Lord Redesdale: My Lords, while supporting the A400M, does the Minister agree that there may be a gap between the decommissioning of the ageing Hercules fleet and the date on which the A400M comes into service? If so, what will fill the gap? If it is the American heavy lift aircraft, will we have to buy it, or will we lease it?

Lord Bach: My Lords, we will not have to buy it. We have leased four C17s—I think that that is the aircraft to which the noble Lord refers—and will continue to do so until the A400M is on-stream. We expect that to be in 2010.

Lord Jones: My Lords, how many jobs will be created in the now hard-pressed aerospace industry by the A400M project? As the American President now

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aims to put steep tariffs on Britain's steel exports, why should we contemplate the leasing or buying of further C17s? Mighty Boeing is mighty enough.

Lord Bach: My Lords, I shall not answer any questions about steel tariffs; I am looking forward to hearing the Answer to be given by my noble friend Lord Sainsbury in a few minutes. Airbus UK, which is the company responsible for the aircraft, estimates that the programme will directly create up to 2,500 high-quality jobs, notably in design and advanced manufacturing. Indirect employment could bring that figure to more than 8,000.

Noble Lords: My Lords—

The Lord Privy Seal (Lord Williams of Mostyn): My Lords, perhaps we may hear from the noble Baroness, Lady Strange. She has risen three times, I believe.

Baroness Strange: My Lords, I thank the noble and learned Lord. Is the Minister aware that last week the defence study group visited the C17 at Brize Norton and was impressed not only with the charm and morale of the three-man crew but with the speed with which the aeroplane could be emptied—30 minutes flat—and its capacity? It could take a Tornado or a Chinook or two Pumas as well as heavily loaded lorries and pallets and 50 passengers.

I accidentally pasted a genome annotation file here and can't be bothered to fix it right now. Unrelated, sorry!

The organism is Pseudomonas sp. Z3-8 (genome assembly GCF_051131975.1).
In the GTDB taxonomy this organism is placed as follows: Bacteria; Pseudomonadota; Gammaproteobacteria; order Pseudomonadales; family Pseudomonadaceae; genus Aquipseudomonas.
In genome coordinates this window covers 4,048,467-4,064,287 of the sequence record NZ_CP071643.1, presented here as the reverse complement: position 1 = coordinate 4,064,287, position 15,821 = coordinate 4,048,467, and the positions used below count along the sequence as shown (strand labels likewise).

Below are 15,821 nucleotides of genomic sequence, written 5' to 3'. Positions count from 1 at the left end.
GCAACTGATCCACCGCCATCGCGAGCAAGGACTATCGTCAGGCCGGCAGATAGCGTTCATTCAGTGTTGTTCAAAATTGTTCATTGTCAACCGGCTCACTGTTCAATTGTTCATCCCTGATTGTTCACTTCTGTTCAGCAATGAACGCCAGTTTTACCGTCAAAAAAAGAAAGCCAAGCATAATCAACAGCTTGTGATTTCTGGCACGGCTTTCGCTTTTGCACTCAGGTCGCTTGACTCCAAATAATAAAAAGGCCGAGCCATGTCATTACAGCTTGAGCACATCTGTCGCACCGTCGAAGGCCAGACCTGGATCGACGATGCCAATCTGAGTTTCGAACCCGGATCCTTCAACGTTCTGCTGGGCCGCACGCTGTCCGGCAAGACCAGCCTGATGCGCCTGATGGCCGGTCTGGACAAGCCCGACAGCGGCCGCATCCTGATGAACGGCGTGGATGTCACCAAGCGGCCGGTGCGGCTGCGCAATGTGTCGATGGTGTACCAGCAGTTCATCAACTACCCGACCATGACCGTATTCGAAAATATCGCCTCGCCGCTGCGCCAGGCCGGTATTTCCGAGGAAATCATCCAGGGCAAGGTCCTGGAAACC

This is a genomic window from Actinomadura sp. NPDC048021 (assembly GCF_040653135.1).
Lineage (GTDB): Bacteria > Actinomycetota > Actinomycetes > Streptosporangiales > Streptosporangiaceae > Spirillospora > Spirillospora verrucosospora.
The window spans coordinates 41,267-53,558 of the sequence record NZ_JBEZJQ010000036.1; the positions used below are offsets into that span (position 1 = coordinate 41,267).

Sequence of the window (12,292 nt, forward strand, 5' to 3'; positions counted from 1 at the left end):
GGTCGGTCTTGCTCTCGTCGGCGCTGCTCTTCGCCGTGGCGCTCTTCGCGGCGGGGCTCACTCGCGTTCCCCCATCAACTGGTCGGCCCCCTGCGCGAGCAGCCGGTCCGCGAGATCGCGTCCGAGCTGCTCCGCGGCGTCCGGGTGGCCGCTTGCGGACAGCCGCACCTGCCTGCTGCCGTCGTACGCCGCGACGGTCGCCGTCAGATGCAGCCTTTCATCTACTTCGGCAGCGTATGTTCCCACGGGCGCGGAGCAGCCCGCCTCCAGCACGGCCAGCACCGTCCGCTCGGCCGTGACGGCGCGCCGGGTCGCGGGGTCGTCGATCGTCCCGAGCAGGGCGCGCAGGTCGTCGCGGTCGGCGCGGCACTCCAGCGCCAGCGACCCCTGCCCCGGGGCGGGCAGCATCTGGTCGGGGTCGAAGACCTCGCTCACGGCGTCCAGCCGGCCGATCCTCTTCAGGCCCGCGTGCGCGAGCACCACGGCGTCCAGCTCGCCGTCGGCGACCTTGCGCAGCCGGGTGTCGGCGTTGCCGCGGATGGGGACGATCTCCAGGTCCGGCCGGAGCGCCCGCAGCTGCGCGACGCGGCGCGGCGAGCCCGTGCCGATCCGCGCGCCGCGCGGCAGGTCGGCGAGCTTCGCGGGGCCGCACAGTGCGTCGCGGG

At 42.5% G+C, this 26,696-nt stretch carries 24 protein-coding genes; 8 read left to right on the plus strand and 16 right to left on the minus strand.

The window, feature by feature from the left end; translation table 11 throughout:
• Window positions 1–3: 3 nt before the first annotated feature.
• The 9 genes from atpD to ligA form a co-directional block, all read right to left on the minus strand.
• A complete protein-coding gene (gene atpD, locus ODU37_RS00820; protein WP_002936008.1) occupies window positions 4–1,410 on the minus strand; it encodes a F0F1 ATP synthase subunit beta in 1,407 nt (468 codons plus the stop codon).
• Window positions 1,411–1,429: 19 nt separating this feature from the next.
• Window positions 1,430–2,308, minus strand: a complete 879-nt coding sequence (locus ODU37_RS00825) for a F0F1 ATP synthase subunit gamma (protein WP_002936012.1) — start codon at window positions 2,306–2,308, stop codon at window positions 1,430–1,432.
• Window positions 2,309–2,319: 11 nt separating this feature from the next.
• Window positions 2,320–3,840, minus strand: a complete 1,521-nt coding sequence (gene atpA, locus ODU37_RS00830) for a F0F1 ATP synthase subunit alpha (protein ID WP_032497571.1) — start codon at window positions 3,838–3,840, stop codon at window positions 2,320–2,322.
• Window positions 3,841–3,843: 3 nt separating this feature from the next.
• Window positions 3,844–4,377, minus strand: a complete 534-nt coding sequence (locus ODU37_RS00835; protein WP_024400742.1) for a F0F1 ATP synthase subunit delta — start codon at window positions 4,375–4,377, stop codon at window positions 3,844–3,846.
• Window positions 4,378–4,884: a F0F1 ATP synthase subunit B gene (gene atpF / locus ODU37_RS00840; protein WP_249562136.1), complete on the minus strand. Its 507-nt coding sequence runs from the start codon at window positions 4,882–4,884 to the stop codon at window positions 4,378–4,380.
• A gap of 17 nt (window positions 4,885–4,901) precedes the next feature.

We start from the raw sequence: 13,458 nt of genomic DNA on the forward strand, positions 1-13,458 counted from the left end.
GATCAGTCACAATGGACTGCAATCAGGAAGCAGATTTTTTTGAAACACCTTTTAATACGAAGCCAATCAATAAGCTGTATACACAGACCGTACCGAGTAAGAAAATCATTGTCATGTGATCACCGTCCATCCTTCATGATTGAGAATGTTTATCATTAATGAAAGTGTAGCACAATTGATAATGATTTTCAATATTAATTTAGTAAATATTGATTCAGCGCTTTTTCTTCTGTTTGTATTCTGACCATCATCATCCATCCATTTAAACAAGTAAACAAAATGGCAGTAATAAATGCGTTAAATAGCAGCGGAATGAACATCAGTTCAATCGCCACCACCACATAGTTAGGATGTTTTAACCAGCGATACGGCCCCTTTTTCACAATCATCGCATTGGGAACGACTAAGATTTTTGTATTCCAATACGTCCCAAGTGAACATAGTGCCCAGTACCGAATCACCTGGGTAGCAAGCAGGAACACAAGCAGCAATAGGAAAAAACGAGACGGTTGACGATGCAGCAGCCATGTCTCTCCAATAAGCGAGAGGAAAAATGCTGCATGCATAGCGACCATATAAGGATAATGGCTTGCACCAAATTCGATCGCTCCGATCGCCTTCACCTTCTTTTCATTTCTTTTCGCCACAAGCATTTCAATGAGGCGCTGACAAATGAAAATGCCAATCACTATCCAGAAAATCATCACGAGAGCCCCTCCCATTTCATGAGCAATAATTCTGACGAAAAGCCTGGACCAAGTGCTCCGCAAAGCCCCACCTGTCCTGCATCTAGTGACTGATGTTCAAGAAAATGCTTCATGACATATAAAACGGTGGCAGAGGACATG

Lord Bach: My Lords, the noble Baroness is quite right: the C17 is a superb aeroplane—I have had the good fortune to see inside one myself. But that does not take away from the need for the capability of the A400M. Although the C17 is a fine aircraft, it is not an answer to our needs in the field.

Lord Vivian: My Lords, what contingencies are in place for the survival of the A400M project should programme approval not take place by 31st March? What are the implications for the European rapid reaction force if the project does not proceed?

Lord Bach: My Lords, if only partial German funding were to be achieved by 31st March—that is, for the first 40 of the 73 aeroplanes that they would still require—the contract could become effective. However, partner nations would expect the German Government to secure balance of funding for 73 aircraft at the earliest opportunity and—this is important—to compensate them for their additional cost, in other words, increased unit price, if that funding were not secured.